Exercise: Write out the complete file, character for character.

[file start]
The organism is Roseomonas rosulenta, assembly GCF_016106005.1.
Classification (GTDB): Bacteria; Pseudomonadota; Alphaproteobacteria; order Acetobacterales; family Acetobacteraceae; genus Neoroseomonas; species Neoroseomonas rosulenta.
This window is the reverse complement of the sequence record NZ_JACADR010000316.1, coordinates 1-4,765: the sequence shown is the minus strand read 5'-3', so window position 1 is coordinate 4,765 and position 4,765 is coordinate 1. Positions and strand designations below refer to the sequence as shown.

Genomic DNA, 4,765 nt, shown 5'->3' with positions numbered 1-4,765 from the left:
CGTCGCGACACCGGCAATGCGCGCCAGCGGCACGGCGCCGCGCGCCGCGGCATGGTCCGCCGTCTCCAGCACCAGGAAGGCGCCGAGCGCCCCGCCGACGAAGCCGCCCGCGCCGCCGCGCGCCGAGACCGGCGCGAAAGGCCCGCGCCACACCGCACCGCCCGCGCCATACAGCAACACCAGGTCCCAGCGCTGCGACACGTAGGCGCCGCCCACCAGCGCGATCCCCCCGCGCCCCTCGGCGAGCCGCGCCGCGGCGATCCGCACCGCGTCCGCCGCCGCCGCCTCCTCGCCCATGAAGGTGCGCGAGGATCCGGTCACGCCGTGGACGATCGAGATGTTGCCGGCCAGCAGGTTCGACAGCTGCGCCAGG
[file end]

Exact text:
The organism is Roseomonas rosulenta, assembly GCF_016106005.1.
Classification (GTDB): Bacteria; Pseudomonadota; Alphaproteobacteria; order Acetobacterales; family Acetobacteraceae; genus Neoroseomonas; species Neoroseomonas rosulenta.
This window is the reverse complement of the sequence record NZ_JACADR010000316.1, coordinates 1-4,765: the sequence shown is the minus strand read 5'-3', so window position 1 is coordinate 4,765 and position 4,765 is coordinate 1. Positions and strand designations below refer to the sequence as shown.

Genomic DNA, 4,765 nt, shown 5'->3' with positions numbered 1-4,765 from the left:
CGTCGCGACACCGGCAATGCGCGCCAGCGGCACGGCGCCGCGCGCCGCGGCATGGTCCGCCGTCTCCAGCACCAGGAAGGCGCCGAGCGCCCCGCCGACGAAGCCGCCCGCGCCGCCGCGCGCCGAGACCGGCGCGAAAGGCCCGCGCCACACCGCACCGCCCGCGCCATACAGCAACACCAGGTCCCAGCGCTGCGACACGTAGGCGCCGCCCACCAGCGCGATCCCCCCGCGCCCCTCGGCGAGCCGCGCCGCGGCGATCCGCACCGCGTCCGCCGCCGCCGCCTCCTCGCCCATGAAGGTGCGCGAGGATCCGGTCACGCCGTGGACGATCGAGATGTTGCCGGCCAGCAGGTTCGACAGCTGCGCCAGG